Regarding Characters – The Wounded

I liked Mad Max – Fury Road quite a lot. There’s been a bit of discussion about it, which I find refreshing. I’m really happy to have something to say about a major motion picture other than, “Wow, another wooden, formulaic, plodding Hollywood film.” Having seen it twice the thing that sticks with me is the detailed, understated writing. One place where you see this in the the characters. Furiosa, Max, and Immortal Joe all have interesting, well-developed characters.

Think about the journey that Max’s character makes – he goes from being a completely anti-social animal to reconnecting with people around him. It’s not a character journey you see male leads play very often in film. Hurt Locker was similar in some ways. Sometimes a child’s character goes through something similar, like Newt’s character in Aliens. It is a compelling and timely story. In an age of endless global war the archetype is both familiar and incomprehensible.

Here he is, a person brutalized by living at the edge of his wits for ?? years. Major damage. PTSD or ghosts. Loss. Betrayals. Whatever happened to all those kids that he escaped Barter Town with. After all that he’s in bad shape psychologically. Remind you of anyone? John Rambo? Your buddy who went off to war in central Asia and came back all fucked up? Yourself? Fury Road holds a mirror up to our faces, but it’s not a reflection that we see very much on the silver screen.

Conversely, the character many expect to see in Max is played by Furiosa. She is like Max’s character in the first movie – she sees that shit’s fucked up and she decides to take matters into her own hands. She conspires with the other women, steals a war machine, and makes a break for it.  A warrior turned outlaw, according to the laws and traditions of Immortal Joe’s Citadel. She too has had years of trauma, but she is active, while Max is reactive. It’s a reversal of traditional gender rolls. Also, as a person with a prosthetic hand, Furiosa is another warrior who has been wounded.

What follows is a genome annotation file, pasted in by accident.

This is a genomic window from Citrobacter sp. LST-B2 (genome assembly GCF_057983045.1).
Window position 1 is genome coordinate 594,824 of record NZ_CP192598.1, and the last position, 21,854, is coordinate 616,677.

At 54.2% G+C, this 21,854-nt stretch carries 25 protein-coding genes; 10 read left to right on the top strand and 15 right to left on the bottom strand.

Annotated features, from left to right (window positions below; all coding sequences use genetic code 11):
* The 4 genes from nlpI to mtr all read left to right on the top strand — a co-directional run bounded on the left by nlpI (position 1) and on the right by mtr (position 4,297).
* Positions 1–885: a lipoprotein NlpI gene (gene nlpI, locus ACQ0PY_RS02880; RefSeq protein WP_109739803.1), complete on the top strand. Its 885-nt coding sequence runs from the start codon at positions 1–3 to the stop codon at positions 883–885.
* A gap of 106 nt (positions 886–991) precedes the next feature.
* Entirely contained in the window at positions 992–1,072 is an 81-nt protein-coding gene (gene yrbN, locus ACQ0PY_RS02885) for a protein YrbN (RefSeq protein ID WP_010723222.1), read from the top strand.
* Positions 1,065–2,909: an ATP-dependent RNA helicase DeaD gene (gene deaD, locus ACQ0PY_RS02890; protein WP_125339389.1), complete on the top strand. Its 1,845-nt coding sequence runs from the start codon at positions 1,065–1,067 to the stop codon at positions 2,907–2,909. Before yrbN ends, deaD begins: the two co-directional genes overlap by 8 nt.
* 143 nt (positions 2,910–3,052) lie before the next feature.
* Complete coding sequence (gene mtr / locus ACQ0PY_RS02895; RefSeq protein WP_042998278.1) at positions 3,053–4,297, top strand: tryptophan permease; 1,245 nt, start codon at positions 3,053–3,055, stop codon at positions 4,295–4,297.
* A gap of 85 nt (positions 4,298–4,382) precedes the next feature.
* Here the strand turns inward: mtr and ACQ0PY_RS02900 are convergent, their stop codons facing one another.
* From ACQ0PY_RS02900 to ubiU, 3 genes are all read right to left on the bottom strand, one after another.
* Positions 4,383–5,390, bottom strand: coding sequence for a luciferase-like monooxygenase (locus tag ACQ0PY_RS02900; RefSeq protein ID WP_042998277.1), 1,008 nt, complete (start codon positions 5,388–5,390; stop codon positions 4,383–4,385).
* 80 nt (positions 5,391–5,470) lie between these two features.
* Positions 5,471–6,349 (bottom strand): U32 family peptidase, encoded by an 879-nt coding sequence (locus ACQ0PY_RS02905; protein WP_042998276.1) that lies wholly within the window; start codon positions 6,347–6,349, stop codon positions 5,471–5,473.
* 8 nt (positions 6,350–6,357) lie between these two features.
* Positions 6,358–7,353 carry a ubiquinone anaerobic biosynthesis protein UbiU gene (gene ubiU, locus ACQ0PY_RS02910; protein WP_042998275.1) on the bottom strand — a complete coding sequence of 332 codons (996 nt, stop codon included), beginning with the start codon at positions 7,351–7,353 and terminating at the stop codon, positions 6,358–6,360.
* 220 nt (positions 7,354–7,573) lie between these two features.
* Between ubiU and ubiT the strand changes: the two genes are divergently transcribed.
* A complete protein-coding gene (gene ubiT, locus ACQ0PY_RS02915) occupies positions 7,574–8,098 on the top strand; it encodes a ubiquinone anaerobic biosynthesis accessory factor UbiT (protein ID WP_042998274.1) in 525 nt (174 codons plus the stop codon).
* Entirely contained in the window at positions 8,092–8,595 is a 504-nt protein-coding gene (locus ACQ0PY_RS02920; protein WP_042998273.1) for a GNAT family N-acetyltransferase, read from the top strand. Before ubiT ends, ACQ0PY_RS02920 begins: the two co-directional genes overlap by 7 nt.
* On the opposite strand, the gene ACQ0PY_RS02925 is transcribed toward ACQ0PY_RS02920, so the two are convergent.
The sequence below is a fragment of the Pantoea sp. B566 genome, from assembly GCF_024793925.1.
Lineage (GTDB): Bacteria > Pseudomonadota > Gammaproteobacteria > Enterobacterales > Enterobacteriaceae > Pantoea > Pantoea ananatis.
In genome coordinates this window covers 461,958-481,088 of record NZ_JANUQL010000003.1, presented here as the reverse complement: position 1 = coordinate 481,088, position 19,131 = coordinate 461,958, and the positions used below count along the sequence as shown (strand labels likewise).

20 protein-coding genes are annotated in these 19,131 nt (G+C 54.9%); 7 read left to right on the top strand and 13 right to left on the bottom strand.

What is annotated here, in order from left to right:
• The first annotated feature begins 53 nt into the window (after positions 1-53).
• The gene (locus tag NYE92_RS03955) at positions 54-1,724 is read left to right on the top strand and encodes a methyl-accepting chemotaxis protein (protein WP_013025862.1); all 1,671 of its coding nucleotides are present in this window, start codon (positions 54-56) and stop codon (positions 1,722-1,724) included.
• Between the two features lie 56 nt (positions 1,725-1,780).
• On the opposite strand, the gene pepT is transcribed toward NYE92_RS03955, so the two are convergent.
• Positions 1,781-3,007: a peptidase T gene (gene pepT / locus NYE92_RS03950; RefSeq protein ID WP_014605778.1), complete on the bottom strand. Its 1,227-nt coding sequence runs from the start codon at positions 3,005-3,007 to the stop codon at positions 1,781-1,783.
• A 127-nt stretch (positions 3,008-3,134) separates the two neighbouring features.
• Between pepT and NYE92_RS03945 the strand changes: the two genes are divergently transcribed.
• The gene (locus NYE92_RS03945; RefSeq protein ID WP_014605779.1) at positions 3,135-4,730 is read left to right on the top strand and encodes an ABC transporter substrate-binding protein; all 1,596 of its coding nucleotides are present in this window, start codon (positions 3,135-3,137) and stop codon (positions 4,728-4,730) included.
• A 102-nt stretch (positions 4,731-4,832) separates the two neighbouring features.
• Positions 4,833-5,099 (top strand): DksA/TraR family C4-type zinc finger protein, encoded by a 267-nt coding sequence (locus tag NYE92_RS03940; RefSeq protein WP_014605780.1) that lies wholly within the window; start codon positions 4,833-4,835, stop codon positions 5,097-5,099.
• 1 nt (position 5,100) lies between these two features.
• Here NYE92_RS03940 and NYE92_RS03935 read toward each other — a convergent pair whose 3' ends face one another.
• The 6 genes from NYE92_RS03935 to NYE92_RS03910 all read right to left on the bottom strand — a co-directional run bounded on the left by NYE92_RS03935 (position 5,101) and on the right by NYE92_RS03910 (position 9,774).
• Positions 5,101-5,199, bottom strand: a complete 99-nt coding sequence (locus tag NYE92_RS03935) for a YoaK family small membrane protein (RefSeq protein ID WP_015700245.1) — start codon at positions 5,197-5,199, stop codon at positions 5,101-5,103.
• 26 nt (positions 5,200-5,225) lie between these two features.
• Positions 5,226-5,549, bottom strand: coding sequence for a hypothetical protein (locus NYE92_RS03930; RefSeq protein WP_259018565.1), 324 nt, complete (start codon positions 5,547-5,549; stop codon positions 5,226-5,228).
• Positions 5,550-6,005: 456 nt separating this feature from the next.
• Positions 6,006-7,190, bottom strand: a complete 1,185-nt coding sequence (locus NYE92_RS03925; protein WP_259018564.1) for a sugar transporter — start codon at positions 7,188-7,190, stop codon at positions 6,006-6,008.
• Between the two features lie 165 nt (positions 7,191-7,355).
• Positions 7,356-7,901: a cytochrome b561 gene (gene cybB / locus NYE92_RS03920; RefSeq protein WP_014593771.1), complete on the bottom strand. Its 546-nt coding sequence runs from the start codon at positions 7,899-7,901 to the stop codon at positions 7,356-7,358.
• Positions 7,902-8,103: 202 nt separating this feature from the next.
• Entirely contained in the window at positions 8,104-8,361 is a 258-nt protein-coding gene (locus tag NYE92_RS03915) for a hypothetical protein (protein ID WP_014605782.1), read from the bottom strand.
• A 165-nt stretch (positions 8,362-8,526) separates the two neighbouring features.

It’s a role that seemed a bit odd to me when I first saw it, as I hardly ever see it portrayed. Or at least not by male characters. Is that what has some people complaining about this film? The fact that Mad Max’s character isn’t some heroic superman? To those who decry this movie, my question is, “Have you even been watching these films?”

As a fan of film I was interested by how Fury Road’s departure from the seemingly-omnipresent narrative played out. I liked it quite a lot. And it was totally metal. Five horns up.

\m/. \m/. \m/. \m/. \m/.

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Traveller NPC – The Black Ship’s Marines

These Traveller characters could be used in your game as thugs, criminals, or pirates in any part of the galaxy.

I’ll be using them in my game as the crew of the Lord Jukt’s black ship Dark Star, a notorious Fast Trader class pirate ship in the Skein Reach.

Careers: Rogue 2 (enforcer) – Henchman

Attributes: Strength 10 (+1), Dexterity 7 (+0), Endurance 9 (+1), Intelligence 6 (+0), Education 4 (-1), Social Standing 5 (-1)

Skills: athletics 0, deception 0, gun combat (any) 1, melee 1, recon 0, stealth 1, streetwise 1, (referee’s choice) 0

Armor: 15

Equipment: improved cloth armor, torso protector, light infantry helmet, firearm (pistol, carbine or rifle that matches the henchman’s gun combat skill and mission), hand weapon (knife, stunstick, arc-field claw, &ct.), 1,500 credits

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EOF-HK1 Starhawk Extended Operations Fighter

30 tons – 25.3854 MCr.

EOF-SH1 Deck Plan

EOF-SH1 Deck Plan

Designed by the Empire to be carried by WPR-4F-ER warp boost rings, Starhawks can travel four parsecs at a jump. Because of this they are used extensively as armored couriers, forward scouts, or to transport small teams of agents. Some Imperial carrier fleets will scout nearby parsecs with patrols of these ships. They also serve well as ground attack fighters. Their versatility and the inclusion of a tiny galley and fresher in the cabin led to the HK1 gaining the nickname Kitchen Sink, as in “I’m on kitchen sink duty this week scouting the next sector.”

The three ton crystaliron armored hull acts as a lift body, making the Starhawk a flying wing with excellent atmospheric performance. Built tough, they can generally survive anything short of particle beam fire. Under the armor the four ton hydrogen fuel tanks provide a secondary layer of protection for the central cabin. This heavy frontal armor profile excludes a canopy or windows – instead views from sensors on the hull are presented to the pilot in a holographic display that integrates telemetry and targeting data.

As extended-operations fighters Starhawks feature extras that allow the pilot some comfort during missions. Instead of a cramped cockpit the fighter is piloted from a control cabin. If necessary, a humanoid can turn off the artificial gravity and sleep in the small fresher, per standard Imperial patrol procedure on these craft. There are also two cold berths for transporting passengers, extra crew, or for the pilot’s use during long flights. These cryo-berths can be set to automatically wake the occupants at a set time or as the ship is coming out of warp. There is also cargo capacity for three tons. The cargo spaces are equipped with small seats that fold into the walls, allowing the Starhawk to transport a small fire team.